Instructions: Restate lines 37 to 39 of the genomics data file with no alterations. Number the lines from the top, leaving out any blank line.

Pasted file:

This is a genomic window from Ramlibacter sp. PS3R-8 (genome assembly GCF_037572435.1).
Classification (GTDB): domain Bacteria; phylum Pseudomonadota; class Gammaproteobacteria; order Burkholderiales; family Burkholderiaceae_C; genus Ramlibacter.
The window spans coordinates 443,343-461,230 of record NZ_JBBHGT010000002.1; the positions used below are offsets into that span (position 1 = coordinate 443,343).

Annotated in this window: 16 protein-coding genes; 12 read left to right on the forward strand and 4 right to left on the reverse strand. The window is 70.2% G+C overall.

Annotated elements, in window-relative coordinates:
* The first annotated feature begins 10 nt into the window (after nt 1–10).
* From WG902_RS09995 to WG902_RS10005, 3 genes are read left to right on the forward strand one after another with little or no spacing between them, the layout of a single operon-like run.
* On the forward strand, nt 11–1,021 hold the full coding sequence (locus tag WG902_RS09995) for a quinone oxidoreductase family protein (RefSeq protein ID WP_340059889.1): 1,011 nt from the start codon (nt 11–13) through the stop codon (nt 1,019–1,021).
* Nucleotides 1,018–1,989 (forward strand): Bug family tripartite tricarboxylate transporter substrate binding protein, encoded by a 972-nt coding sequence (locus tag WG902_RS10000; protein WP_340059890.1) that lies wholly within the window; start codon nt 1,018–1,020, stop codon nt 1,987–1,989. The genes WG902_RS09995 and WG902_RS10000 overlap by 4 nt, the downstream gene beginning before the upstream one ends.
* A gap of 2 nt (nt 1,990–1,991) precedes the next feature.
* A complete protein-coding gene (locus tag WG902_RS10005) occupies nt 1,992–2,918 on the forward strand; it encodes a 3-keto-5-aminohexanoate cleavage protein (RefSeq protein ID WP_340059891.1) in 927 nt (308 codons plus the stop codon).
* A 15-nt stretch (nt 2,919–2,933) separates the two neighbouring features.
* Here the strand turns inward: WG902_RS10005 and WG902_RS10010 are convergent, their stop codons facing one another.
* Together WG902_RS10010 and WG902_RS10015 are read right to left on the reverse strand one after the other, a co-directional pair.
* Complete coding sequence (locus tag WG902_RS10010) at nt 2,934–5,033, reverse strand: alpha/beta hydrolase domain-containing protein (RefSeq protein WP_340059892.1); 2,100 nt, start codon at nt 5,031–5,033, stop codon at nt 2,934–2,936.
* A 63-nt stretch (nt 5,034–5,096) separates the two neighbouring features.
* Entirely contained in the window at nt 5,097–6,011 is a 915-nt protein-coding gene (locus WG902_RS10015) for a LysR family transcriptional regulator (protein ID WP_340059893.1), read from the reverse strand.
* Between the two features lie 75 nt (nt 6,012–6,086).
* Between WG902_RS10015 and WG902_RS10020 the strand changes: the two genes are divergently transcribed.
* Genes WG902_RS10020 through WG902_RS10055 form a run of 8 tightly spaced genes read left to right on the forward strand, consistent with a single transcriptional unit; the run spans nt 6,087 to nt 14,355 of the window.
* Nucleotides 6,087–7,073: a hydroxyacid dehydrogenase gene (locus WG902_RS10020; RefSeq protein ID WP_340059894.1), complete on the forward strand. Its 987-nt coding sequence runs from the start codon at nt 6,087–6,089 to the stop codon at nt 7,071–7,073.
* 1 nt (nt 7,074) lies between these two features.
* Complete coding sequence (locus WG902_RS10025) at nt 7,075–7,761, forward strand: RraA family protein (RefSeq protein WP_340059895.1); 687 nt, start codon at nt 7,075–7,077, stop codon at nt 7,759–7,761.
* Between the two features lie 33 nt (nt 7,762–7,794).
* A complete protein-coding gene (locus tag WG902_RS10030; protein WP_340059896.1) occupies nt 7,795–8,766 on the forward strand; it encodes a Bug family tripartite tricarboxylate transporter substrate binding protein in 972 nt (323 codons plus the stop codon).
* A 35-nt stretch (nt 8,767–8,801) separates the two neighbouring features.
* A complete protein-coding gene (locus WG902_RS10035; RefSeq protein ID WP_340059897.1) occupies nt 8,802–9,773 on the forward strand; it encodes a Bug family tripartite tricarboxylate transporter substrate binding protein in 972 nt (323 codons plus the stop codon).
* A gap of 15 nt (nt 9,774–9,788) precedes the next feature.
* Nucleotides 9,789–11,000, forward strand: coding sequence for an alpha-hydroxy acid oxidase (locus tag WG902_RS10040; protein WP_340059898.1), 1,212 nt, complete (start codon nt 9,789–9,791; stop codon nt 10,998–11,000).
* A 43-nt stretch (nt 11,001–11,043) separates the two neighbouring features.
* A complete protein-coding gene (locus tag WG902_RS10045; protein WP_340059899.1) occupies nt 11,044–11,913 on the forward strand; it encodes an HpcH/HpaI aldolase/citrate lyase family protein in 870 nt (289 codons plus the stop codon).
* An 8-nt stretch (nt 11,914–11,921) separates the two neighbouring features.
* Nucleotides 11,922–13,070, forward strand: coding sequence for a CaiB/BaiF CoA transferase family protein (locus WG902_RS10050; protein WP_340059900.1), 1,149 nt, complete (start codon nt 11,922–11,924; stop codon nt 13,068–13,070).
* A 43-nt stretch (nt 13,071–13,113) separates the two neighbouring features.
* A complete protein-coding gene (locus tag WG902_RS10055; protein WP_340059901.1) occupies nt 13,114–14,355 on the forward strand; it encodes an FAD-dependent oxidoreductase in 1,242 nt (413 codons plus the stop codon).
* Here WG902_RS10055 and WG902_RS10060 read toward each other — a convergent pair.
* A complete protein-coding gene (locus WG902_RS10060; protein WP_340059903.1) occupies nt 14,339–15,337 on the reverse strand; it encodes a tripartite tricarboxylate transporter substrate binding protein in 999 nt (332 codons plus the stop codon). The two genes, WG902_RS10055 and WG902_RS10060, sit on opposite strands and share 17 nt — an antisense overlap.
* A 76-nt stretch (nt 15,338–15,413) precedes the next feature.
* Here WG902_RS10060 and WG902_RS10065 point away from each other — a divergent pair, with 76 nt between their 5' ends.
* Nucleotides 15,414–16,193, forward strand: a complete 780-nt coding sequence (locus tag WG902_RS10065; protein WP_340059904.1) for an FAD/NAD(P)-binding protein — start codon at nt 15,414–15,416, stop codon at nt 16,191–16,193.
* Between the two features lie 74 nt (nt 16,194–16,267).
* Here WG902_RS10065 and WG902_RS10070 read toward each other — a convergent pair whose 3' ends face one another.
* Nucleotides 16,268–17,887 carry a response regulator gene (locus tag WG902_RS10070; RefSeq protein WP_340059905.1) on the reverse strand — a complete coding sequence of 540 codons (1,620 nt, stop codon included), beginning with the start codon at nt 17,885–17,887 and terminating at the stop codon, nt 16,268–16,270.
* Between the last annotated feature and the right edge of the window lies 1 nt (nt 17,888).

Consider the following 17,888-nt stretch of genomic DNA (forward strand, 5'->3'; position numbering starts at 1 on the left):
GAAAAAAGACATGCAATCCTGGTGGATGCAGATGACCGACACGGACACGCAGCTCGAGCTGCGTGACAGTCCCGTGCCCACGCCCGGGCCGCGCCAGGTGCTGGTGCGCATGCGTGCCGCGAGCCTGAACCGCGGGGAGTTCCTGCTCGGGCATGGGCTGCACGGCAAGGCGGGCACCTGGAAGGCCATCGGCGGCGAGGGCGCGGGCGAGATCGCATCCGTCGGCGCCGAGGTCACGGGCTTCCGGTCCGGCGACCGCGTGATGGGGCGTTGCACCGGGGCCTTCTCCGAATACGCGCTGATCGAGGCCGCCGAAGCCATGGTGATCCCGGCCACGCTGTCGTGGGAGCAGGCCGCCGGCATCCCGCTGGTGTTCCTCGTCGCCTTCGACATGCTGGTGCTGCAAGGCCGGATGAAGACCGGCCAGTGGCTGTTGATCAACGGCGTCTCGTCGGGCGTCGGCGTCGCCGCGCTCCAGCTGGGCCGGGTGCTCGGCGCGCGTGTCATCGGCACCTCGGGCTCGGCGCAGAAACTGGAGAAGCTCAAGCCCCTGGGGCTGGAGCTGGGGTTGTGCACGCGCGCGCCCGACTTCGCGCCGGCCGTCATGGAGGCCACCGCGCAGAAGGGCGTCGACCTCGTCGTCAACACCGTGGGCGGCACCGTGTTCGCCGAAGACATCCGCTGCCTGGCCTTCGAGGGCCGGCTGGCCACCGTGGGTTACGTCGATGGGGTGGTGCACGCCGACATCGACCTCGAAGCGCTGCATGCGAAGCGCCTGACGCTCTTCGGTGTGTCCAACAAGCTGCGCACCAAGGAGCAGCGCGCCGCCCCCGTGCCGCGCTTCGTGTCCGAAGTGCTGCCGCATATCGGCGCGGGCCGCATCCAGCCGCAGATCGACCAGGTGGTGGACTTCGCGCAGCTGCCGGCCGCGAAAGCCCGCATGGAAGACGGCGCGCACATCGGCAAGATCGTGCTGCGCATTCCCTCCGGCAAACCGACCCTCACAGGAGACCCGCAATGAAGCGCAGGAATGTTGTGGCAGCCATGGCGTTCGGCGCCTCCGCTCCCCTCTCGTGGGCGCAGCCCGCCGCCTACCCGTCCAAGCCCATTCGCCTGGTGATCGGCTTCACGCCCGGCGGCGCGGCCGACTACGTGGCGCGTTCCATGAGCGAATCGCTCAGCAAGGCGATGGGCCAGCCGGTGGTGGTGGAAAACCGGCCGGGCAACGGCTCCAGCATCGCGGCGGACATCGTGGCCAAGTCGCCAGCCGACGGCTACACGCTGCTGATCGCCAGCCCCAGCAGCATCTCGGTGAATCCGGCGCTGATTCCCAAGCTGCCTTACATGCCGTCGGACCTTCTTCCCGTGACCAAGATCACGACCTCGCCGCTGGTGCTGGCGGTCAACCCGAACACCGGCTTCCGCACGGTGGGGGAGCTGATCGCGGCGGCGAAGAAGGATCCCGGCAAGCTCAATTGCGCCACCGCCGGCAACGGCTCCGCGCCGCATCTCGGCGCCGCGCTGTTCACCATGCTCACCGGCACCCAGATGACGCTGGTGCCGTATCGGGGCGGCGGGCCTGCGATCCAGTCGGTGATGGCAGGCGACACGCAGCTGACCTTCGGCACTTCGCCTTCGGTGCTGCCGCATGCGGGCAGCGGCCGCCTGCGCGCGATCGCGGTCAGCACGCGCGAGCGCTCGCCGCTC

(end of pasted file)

* A complete protein-coding gene (locus WG902_RS10060; protein WP_340059903.1) occupies nt 14,339–15,337 on the reverse strand; it encodes a tripartite tricarboxylate transporter substrate binding protein in 999 nt (332 codons plus the stop codon). The two genes, WG902_RS10055 and WG902_RS10060, sit on opposite strands and share 17 nt — an antisense overlap.
* A 76-nt stretch (nt 15,338–15,413) precedes the next feature.
* Here WG902_RS10060 and WG902_RS10065 point away from each other — a divergent pair, with 76 nt between their 5' ends.